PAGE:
VanDweller Community Forums

Full Version: Tires
You're currently viewing a stripped down version of our content. View the full version with proper formatting.
Pages: 1 2
I would like to get a survey of what people are using.

   I have had someone tell me to avoid Firestone for the RV.  Just junk
   I had a worker at the tire store tell me that the Michelin tires have issues with sidewall failure
    Same guy recommend iron man ...never heard of it before.

   This is going to go on an e350 RV. (Total gross weight 10,000... Expected  finished curb weight 8,000). 

What do people use?  What weight vehicle?
I'm running Toyo AT2 tires on my Ram 2500. They were expensive, but it looks like I'll exceed the 50,000 mile warranty by a little and this is on a truck that weighs between 10,000 and 11,000 lbs most of the time. They are all terrain tires as my truck is 4 wheel drive. I've been happy with the traction and handling also - they of course don't have the same traction as a mud terrain, but do well, and handle better, along with no mileage penalty that I can see. I live in Colorado so drive on snow and ice all winter - performance has been good there also. The tires on my truck are 285/70/17 size, but they offer a wide range of sizes in this tire to meet many needs I plan to replace them when the time comes with the same tires, and I think I would run them on a van also if I had one. I'm actually thinking of putting a set on my cargo trailer conversion also.
never heard of Michelin having side wall failures. I kinda depends on your driving. If you are going to do a lot of off road driving I would recommend BFG All Terrains if you are doing mostly highway driving I would go with Michelin's. what ever you do get LT load range E tires and I would try to get made in the USA tires. also road hazard is a must, plus if you are traveling the country buy from a nation wide retailer so your road hazard is actually worth something. highdesertranger
Several people here recommended Michelin tires for me when I asked last spring.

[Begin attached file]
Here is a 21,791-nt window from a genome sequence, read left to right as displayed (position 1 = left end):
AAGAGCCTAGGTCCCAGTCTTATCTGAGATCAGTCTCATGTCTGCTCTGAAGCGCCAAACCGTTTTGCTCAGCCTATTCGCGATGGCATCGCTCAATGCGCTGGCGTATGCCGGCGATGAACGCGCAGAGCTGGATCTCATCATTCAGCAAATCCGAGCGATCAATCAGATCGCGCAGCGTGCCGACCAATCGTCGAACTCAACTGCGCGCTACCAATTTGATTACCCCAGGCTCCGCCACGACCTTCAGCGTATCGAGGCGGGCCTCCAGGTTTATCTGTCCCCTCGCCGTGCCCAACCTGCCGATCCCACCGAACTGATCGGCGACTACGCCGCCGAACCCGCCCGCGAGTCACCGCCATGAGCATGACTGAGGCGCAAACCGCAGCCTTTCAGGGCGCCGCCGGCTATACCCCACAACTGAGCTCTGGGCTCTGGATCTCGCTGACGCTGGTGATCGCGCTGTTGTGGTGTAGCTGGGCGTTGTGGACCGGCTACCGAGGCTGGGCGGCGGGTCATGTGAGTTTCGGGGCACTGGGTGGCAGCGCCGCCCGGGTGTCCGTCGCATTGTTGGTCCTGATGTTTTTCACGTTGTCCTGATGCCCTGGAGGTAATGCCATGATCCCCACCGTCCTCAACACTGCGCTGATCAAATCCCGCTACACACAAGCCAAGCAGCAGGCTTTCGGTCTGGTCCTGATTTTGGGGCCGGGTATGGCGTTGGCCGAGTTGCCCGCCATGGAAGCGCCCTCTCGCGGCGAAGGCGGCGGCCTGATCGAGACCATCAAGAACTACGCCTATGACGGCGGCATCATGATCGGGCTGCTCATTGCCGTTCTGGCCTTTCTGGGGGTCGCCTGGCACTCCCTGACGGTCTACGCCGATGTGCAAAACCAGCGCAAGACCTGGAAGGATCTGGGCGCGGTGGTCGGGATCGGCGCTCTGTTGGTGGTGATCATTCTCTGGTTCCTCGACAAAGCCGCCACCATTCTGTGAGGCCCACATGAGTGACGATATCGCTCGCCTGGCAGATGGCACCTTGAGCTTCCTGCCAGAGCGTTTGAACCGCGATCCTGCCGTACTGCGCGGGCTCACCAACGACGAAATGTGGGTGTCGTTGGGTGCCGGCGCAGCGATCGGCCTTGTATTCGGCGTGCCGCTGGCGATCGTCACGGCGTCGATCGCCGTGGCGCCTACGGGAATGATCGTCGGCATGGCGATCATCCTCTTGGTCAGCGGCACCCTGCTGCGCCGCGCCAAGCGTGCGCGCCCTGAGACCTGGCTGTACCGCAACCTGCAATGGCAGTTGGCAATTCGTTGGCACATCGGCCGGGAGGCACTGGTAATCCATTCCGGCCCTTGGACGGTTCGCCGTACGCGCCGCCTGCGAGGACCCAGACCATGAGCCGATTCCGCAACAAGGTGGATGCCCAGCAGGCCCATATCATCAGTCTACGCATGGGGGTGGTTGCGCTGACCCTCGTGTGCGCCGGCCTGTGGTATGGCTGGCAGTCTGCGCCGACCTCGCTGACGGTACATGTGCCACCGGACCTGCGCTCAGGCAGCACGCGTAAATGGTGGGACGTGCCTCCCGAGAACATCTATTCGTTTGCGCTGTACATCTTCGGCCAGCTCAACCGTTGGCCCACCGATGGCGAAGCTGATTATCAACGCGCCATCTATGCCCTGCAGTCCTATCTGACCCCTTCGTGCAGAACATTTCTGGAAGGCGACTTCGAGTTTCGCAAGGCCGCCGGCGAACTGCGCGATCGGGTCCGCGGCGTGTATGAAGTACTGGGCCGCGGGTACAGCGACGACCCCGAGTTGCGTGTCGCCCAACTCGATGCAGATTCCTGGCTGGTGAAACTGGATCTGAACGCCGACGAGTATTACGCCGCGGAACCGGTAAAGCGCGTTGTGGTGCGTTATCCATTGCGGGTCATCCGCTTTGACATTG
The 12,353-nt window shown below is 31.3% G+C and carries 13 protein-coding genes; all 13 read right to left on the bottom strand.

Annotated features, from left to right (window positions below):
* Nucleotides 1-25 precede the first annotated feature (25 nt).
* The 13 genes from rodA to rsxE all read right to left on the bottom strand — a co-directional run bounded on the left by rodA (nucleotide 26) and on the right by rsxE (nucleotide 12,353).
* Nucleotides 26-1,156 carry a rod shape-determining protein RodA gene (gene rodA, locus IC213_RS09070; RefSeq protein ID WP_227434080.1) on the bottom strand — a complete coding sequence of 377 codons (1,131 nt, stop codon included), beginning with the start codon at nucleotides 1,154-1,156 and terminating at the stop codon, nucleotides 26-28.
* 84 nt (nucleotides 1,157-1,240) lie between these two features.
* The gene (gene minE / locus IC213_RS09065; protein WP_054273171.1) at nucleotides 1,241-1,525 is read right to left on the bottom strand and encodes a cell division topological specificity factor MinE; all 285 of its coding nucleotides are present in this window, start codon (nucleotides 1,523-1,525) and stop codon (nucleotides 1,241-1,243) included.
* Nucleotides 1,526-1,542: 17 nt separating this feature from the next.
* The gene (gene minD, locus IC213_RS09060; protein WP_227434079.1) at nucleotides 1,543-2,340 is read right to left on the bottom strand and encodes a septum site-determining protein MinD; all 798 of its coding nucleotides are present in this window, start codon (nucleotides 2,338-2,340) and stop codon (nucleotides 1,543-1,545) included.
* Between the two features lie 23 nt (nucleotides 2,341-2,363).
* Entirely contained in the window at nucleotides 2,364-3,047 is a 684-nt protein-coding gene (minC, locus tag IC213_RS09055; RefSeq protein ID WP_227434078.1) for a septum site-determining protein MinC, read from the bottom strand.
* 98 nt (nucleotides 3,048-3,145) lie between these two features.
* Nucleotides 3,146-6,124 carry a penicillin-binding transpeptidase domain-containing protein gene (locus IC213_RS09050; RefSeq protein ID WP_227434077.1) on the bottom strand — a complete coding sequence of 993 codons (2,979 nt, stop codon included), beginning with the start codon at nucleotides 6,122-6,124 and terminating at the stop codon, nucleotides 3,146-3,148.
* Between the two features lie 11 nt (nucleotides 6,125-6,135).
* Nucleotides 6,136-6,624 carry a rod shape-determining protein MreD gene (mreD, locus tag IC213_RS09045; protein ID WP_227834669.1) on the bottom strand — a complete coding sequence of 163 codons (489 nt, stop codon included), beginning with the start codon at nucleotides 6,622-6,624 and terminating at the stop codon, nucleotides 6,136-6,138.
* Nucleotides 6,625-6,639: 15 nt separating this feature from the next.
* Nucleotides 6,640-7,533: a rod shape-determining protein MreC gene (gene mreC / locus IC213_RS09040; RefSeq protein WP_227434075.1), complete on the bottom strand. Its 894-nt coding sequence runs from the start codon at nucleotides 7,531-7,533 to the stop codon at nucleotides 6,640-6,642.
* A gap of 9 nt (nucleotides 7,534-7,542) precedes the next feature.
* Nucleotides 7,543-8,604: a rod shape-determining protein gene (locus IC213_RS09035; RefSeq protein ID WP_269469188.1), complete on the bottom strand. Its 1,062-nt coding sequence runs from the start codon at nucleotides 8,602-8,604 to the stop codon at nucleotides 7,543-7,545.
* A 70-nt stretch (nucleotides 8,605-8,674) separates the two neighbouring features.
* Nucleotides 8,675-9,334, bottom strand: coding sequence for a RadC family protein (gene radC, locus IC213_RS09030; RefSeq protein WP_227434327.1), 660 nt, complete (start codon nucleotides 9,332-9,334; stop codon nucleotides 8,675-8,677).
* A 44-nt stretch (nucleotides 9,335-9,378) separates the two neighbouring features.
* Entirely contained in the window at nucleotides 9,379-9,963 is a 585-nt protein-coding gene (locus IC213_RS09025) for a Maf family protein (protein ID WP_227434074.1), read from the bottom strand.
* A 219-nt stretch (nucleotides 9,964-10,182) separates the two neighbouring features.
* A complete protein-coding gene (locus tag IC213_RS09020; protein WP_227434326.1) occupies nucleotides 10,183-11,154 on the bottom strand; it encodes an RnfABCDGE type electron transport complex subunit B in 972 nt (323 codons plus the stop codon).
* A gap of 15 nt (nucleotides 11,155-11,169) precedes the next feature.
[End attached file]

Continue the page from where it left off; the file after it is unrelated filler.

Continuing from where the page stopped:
Here in Canada they had the best warranty of anything I could find - 100,000 kms and they weren't considerably more expensive than other tires I looked at.

I like them, they're good on the road, and no complaints about noise. They also handled everything I threw at them in the AZ desert last winter.

Proper inflation for the load you're carrying is of great importance. Every time I have an oil change done I have to arm-wrestle with the guys who want to under inflate my tires. And they're not even the tire dealers who want them low on pressure so they wear out faster!

I'm running Michelin LTX MS/2s on my GMC 2500.
I'm a big fan of Goodyear Wranglers. I've got mudders on the back of my van which have held up extremely well for mudders. But my girlfriend just replaces a really nice set of all-terrain after 55,000 miles. They worked so great she bought the exact same tire.

They offer them with Kevlar on the sidewalls, I recommend that for the desert and off road where I like to go.
Bob
(06-15-2016, 07:56 PM)Almost There Wrote: [ -> ]Several people here recommended Michelin tires for me when I asked last spring.

Here in Canada they had the best warranty of anything I could find - 100,000 kms and they weren't considerably more expensive than other tires I looked at.

I like them, they're good on the road, and no complaints about noise. They also handled everything I threw at them in the AZ desert last winter.

Proper inflation for the load you're carrying is of great importance. Every time I have an oil change done I have to arm-wrestle with the guys who want to under inflate my tires. And they're not even the tire dealers who want them low on pressure so they wear out faster!

I'm running Michelin LTX MS/2s on my GMC 2500.